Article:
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Literature and Evolution: A Bio-Cultural Approach

From: Philosophy and Literature
Volume 29, Number 1, April 2005
pp. 1-23 | 10.1353/phl.2005.0002

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Philosophy and Literature 29.1 (2005) 1-23

A Bio-Cultural Approach

Brian Boyd

University of Auckland

Many now feel that the "theory" that has dominated academic literary studies over the last thirty years or so is dead, and that it is time for a return to texts. But many more outside literary studies—in fields as diverse as anthropology, economics, law, psychology, and religion—have recently come to recognize that the deep past that shaped our species can help to explain our present and recent past. Since a bio-cultural model of the human can only be richer than a solely cultural model, and since it implies neither genetic determinism nor limitation to the status quo, I want to argue for a bio-cultural or evolutionary approach to literature, first in very general terms, and then through a few aspects of a single familiar example, Hamlet. Such an approach, I suggest, can offer both a more comprehensive theory of literature and a closer investigation of literary texts.

I

Traditional views of literature tended to see it as reflecting nature, especially human nature, all the way from Plato's discomfort with, or Aristotle's admiration for, mimesis to Shakespeare's or Stendhal's images of art as holding the mirror up to nature. Common-sense traditional views of art and literature have easily shaded into transcendental views, widespread because religious beliefs have been so pervasive and because both artists and their patrons in state or church benefit by nurturing a sense of awe at art's putatively divine origins and power.

In the twentieth century, first in sociology, anthropology, and even psychology, then by the 1960s in the combination of these with Saussurean linguistics that produced structuralism and its aftershocks, and therefore impacted on literature, there has been a rejection of human nature as a given and a stress on human nature as the product only of culture and convention. "Theory," or what the Norton Anthology of Theory and Criticism more pointedly calls cultural critique, rightly critiques traditional common-sense and transcendental views of art, pointing out that the nature, human nature, or supernature that art or literature was supposed to reflect was merely what was assumed of these things from within a local cultural perspective. Roland Barthes, for example, criticized "the mystification which transforms petit-bourgeois culture into a universal nature." Modern Theory also rejects the individual as another bourgeois or capitalist or Western notion, as when Fredric Jameson echoed Barthes's Death of the Author by announcing the Death of the Subject. Criticism since the 1960s "has denied, on theoretical grounds, the relevance of the single historically definable author."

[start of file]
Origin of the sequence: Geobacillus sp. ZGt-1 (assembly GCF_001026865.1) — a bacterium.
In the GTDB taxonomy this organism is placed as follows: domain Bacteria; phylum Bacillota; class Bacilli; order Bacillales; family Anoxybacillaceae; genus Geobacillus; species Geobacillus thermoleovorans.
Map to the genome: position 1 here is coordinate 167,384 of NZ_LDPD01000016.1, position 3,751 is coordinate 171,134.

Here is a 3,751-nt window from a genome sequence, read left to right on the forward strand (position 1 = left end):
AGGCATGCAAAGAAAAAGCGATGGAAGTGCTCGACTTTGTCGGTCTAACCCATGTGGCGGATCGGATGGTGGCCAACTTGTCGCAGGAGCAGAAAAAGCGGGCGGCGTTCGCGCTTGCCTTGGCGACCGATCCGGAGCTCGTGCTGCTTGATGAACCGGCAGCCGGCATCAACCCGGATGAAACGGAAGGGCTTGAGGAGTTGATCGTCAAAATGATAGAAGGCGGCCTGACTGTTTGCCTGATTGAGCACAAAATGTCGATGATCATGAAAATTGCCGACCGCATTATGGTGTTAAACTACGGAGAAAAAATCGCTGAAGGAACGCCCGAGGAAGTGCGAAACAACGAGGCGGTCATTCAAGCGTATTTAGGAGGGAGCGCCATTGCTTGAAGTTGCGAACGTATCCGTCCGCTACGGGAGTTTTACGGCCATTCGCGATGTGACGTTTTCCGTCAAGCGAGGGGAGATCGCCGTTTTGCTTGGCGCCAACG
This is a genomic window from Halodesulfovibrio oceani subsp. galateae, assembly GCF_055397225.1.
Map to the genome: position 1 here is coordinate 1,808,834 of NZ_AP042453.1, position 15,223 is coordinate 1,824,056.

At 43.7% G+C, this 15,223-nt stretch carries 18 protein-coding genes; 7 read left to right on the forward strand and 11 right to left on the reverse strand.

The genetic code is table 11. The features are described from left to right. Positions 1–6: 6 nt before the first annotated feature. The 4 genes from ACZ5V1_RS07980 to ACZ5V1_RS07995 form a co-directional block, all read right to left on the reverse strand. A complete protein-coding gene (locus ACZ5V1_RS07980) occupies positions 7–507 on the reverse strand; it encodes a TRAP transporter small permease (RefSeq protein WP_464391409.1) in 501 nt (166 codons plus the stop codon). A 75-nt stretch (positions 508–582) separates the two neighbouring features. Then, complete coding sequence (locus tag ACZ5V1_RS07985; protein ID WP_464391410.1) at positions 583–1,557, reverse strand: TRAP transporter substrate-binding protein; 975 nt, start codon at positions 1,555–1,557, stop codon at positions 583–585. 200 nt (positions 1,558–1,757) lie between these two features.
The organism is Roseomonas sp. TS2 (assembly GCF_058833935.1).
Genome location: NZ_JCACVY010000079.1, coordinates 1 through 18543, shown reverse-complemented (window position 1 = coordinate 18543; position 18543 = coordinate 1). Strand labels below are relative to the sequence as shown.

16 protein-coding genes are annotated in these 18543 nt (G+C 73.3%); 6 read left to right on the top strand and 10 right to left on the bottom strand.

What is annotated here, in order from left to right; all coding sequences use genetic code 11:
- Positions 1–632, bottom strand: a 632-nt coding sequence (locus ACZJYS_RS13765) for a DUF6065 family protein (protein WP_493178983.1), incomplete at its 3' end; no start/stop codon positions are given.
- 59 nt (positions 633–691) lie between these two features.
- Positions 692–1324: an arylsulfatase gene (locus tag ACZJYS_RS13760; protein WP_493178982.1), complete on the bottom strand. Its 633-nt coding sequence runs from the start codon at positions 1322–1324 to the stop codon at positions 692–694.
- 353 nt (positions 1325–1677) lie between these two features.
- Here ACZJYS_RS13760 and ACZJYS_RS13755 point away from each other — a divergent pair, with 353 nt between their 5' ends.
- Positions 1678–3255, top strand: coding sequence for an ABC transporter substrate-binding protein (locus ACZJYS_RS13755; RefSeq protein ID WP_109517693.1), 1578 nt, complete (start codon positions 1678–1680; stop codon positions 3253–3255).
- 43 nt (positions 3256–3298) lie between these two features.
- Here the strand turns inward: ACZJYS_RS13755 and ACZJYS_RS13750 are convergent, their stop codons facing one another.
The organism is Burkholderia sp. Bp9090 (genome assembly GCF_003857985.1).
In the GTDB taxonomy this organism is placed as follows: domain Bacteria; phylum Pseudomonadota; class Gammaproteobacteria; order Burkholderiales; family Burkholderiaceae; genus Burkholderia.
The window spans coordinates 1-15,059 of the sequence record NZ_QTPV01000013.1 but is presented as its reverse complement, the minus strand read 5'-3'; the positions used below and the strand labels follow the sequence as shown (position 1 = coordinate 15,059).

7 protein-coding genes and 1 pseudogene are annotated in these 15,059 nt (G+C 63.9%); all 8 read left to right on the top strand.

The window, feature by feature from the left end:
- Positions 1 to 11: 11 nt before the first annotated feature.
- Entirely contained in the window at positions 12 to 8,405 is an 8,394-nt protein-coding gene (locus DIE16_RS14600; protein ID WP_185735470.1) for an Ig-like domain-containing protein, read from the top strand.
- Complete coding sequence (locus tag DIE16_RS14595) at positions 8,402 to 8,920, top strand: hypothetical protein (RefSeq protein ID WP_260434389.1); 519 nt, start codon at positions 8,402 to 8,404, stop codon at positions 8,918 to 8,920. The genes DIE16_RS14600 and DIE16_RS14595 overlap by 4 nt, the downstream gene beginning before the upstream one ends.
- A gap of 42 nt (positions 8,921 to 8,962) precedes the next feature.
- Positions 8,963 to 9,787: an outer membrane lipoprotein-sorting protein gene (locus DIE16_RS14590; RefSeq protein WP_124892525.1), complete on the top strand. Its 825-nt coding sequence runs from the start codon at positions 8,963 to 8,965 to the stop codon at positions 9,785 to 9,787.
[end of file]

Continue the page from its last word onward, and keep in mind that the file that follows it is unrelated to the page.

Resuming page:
However, as many have lately realized, there are problematic ethical consequences of both the denial of human nature and the denial of the individual. After such denials, on what basis do we then claim equal rights for all humans, and on what basis do we assign responsibility for particular actions? If there is no "single historically definable author," does that mean that someone penning a racist screed cannot be held accountable?

A critique of unquestioned Western assumptions about human nature was needed, but the post-1960s critique was shortsighted: it has not looked nearly far enough. While structuralism and its more or less rebellious offspring were continuing the lineage of early twentieth-century social sciences, the natural sciences were moving in the opposite direction, towards the first comprehensive scientific attempt to understand human nature in the context of evolution and human, animal, and artificial cognition and behavior.

In the humanities there has of late been widespread skepticism about science. Some postmodernists have what they deem "a sophisticated appreciation of the futility of proof and the relativity of all knowledge claims." But, as Daniel Dennett comments, "this opinion, far from being sophisticated, is the height of sheltered naïveté, made possible only by . . . ignorance of the proven methods of scientific truth-seeking and their power." Science does not generate only true answers: ideas proposed within it can of course be constrained by individual, cultural or species-wide interests or limitations. But science has found ways far more searching and rigorous than any other form of inquiry to eliminate false answers...



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